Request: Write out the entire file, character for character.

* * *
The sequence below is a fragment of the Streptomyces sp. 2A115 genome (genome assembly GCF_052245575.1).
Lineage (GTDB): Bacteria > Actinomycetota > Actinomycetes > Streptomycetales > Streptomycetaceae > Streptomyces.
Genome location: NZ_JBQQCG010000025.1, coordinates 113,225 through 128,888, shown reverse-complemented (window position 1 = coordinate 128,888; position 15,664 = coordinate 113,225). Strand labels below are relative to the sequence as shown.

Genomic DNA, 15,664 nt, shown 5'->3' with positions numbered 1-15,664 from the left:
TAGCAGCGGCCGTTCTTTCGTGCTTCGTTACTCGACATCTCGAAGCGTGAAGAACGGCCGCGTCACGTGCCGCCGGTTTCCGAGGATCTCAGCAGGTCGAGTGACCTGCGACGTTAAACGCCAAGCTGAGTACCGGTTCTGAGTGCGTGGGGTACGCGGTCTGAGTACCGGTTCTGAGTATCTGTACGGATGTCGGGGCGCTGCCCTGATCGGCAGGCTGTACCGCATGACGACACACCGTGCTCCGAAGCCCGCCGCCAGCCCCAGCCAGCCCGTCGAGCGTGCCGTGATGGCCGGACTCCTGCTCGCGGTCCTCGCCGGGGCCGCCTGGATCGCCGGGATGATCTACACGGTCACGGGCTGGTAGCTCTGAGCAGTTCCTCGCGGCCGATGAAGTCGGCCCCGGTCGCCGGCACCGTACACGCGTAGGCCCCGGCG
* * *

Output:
The sequence below is a fragment of the Streptomyces sp. 2A115 genome (genome assembly GCF_052245575.1).
Lineage (GTDB): Bacteria > Actinomycetota > Actinomycetes > Streptomycetales > Streptomycetaceae > Streptomyces.
Genome location: NZ_JBQQCG010000025.1, coordinates 113,225 through 128,888, shown reverse-complemented (window position 1 = coordinate 128,888; position 15,664 = coordinate 113,225). Strand labels below are relative to the sequence as shown.

Genomic DNA, 15,664 nt, shown 5'->3' with positions numbered 1-15,664 from the left:
TAGCAGCGGCCGTTCTTTCGTGCTTCGTTACTCGACATCTCGAAGCGTGAAGAACGGCCGCGTCACGTGCCGCCGGTTTCCGAGGATCTCAGCAGGTCGAGTGACCTGCGACGTTAAACGCCAAGCTGAGTACCGGTTCTGAGTGCGTGGGGTACGCGGTCTGAGTACCGGTTCTGAGTATCTGTACGGATGTCGGGGCGCTGCCCTGATCGGCAGGCTGTACCGCATGACGACACACCGTGCTCCGAAGCCCGCCGCCAGCCCCAGCCAGCCCGTCGAGCGTGCCGTGATGGCCGGACTCCTGCTCGCGGTCCTCGCCGGGGCCGCCTGGATCGCCGGGATGATCTACACGGTCACGGGCTGGTAGCTCTGAGCAGTTCCTCGCGGCCGATGAAGTCGGCCCCGGTCGCCGGCACCGTACACGCGTAGGCCCCGGCG